How to protect your property from a wildfire
The dry, hot weather means an increasing danger of wildfires. These can make your business vulnerable to damage, as we saw recently in Fort McMurray.
As a property owner, you can take steps to help protect yourself from a wildfire spreading to your land or buildings. Below are five suggestions to help you prepare and reduce the risk of damage from a wildfire.
Having the right information at the right time can make all the difference in helping you react before it’s too late. Monitor your local news radio and TV stations and stay up to date on weather developments. Go online and find out what weather alerts are available in your area and check them frequently. If you have a Twitter account, “follow” your local weather stations to get the latest updates sent to your mobile phone.
Create a defensible safety zone
Trees, grass and shrubbery are all fuel for wildfires. Minimizing the amount of vegetation surrounding your property can help lessen the risk of a fire reaching and damaging your property and possessions. Inspect the land surrounding your property and remove highly flammable vegetation such as pine and fir trees, and keep lawns green and mowed. Move landscaping plants and vines away from the sides of your property.
Be visible to emergency services and be evacuation-ready
Is your office building visible to emergency crews in the event there is a fire and you call 9-1-1? If not, make sure the address is clearly visible from the road to passersby, and your street sign is fireproof. Furthermore, plan access and evacuation routes. Driveways should be at least 5 meters in width to allow for easy entrance of fire trucks. Lastly, plan a safe escape route for you and your employees, and ensure everyone knows the plan. Put up signs at every exit showing the evacuation route for that particular area.
Plan your transportation and find a place to stay
Once you’ve figured out your evacuation plan, decide on your means of transportation. If you plan on evacuating by car, keep your car fueled and in good condition. Keep an emergency kit in your car that includes supplies, food and change of clothes. If you need to share transportation, make those arrangements in advance, and research public transportation schedules to make sure everyone in your company gets home safely. In the event that you need to relocate for a period of time, identify a place you and your employees could go to.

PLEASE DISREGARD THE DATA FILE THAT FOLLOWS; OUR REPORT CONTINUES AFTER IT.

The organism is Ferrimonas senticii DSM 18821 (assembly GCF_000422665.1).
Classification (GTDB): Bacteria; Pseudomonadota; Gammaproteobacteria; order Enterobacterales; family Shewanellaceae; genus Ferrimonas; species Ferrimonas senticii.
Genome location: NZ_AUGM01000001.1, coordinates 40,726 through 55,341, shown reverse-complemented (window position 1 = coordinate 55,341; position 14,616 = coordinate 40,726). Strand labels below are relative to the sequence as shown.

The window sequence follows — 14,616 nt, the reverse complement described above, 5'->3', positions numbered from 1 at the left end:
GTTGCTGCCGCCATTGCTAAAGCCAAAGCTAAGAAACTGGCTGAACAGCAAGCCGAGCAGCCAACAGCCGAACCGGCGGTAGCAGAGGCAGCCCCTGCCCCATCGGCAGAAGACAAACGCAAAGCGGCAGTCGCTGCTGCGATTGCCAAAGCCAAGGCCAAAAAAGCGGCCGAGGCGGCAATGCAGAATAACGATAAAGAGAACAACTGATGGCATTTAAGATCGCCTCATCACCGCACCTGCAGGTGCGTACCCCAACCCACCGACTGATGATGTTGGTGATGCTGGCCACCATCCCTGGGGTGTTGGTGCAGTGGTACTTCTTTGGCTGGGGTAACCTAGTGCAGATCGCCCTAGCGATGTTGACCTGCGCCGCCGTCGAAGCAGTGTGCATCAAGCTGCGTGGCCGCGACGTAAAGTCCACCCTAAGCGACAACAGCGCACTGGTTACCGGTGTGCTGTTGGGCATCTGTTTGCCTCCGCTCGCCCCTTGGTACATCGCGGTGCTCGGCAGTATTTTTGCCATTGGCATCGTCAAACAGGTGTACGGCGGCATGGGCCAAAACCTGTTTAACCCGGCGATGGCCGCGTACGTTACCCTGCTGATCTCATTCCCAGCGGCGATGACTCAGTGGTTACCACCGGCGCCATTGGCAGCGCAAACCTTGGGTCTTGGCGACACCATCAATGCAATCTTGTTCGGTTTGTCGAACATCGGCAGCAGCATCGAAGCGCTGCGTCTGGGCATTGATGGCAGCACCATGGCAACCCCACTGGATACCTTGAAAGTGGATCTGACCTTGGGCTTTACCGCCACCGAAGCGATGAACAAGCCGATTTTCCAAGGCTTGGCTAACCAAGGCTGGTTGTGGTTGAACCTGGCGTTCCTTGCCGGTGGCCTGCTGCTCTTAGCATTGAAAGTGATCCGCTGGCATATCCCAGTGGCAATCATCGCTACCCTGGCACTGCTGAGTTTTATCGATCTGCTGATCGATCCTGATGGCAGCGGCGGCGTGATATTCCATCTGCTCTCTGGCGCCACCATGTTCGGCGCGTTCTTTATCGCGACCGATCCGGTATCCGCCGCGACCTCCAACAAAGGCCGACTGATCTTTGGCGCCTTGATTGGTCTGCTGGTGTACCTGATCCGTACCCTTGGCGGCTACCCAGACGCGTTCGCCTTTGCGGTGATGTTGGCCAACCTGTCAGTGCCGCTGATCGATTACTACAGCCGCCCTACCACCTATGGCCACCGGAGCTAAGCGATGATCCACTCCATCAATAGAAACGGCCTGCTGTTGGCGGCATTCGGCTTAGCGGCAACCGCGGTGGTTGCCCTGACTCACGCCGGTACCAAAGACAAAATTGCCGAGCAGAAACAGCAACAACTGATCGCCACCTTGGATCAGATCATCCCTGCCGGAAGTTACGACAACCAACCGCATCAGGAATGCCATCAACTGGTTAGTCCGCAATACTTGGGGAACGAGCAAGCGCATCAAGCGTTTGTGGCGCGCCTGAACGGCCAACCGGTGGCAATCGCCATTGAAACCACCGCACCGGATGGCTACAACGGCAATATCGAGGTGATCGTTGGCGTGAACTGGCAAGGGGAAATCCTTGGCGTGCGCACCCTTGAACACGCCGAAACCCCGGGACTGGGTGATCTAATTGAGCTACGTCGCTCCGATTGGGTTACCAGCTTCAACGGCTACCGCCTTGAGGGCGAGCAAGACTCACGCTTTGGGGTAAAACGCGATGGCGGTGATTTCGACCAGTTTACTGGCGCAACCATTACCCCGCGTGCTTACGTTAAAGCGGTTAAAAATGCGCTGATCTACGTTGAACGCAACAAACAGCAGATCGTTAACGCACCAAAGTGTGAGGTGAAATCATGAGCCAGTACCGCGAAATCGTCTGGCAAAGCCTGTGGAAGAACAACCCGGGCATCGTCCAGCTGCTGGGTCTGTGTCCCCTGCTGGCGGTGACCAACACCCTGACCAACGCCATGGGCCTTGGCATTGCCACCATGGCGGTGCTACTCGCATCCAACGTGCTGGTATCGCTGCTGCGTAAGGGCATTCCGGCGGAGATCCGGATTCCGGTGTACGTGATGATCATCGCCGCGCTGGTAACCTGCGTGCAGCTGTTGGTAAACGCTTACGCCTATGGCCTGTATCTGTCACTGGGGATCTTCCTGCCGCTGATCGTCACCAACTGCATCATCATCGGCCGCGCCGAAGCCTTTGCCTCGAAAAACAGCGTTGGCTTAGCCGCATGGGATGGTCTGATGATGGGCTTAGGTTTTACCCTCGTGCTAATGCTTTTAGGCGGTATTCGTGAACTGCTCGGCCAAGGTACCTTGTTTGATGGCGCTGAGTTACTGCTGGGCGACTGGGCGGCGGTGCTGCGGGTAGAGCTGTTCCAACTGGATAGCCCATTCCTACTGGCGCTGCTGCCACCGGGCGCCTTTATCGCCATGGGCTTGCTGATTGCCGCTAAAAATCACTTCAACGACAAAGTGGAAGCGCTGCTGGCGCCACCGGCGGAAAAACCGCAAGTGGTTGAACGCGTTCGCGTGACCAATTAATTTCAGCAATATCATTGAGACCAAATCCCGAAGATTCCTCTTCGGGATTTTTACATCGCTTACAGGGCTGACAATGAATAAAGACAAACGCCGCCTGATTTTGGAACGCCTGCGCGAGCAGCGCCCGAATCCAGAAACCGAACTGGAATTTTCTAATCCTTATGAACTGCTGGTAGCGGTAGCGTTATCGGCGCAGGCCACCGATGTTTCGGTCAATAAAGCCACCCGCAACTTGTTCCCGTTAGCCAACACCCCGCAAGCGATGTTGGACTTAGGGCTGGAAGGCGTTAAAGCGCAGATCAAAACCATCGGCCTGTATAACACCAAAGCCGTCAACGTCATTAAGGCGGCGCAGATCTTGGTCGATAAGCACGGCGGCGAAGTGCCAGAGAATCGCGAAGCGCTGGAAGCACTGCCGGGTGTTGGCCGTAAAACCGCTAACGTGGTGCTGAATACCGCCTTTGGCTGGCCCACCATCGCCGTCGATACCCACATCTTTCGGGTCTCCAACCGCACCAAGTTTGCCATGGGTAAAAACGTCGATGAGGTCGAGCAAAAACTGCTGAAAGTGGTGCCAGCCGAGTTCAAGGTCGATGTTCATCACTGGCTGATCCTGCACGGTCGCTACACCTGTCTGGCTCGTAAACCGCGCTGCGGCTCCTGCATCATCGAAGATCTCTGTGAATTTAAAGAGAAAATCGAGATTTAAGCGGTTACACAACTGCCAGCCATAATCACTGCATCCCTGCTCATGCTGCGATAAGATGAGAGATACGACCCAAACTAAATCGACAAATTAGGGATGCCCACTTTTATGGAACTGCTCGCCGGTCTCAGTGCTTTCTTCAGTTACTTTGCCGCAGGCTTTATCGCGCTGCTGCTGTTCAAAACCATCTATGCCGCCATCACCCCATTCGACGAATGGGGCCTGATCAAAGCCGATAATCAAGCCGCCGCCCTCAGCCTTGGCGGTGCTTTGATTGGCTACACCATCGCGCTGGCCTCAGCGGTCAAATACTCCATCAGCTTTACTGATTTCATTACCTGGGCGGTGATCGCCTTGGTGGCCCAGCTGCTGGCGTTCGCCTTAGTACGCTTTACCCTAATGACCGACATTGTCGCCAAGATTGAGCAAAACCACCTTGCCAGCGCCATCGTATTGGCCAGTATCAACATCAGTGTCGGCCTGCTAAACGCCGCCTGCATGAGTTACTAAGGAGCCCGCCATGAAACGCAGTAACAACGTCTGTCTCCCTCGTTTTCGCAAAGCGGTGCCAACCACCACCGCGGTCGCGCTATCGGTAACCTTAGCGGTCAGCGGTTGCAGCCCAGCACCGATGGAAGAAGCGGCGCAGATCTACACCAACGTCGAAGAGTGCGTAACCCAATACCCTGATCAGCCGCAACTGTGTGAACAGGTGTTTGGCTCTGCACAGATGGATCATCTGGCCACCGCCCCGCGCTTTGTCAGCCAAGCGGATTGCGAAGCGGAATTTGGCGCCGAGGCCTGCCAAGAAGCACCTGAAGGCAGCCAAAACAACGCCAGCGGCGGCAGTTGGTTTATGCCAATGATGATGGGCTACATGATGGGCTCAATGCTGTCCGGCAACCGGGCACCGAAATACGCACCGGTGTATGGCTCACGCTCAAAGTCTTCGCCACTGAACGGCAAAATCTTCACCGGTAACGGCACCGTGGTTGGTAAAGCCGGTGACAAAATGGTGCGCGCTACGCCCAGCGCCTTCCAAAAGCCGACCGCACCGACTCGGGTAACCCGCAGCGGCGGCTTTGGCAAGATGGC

Safeguard your valuables
A wildfire can happen at any time and as a result you may need to evacuate your premises at a moment’s notice. To be prepared, keep all of you important documents such as insurance forms, bank information, contact information and client lists in one place. Best practices are to keep these documents in a fire proof safe or cabinet.
If you own vehicles, make sure they’re insured and, if you have time, transport them to a safe location in the event of a wildfire. Also, ensure you have a reliable external water supply to help protect your structure and natural areas from fires.
Ensure your disaster recovery plan and insurance policy are up to date
Statistics show that one in four businesses do not re-open after disaster strikes, and many that do re-open struggle to stay in business. Preparing ahead of time can help increase your business’ chances of surviving and resuming operations after an incident. For this reason, part of your Risk Management program should be dedicated to ensuring business continuity and resumption of normal operations as quickly as possible. Regularly review and update your disaster recovery plan.
Also, check in with your insurance provider often to find out exactly what is covered under your business insurance policy. If you have multiple office locations, check all insurance policies to ensure that you have sufficient liability protection against damages.
Wildfires can occur anywhere and at any time. By taking preventative measures early on and preparing for an emergency, you can act quickly to help protect your property from a wildfire when disaster hits.
This article is provided for information only and is not a substitute for professional advice. We make no representations or warranties regarding the accuracy or completeness of the information and will not be responsible for any loss arising out of reliance on the information.
Northbridge General Insurance Corporation is the insurer of Northbridge Insurance policies.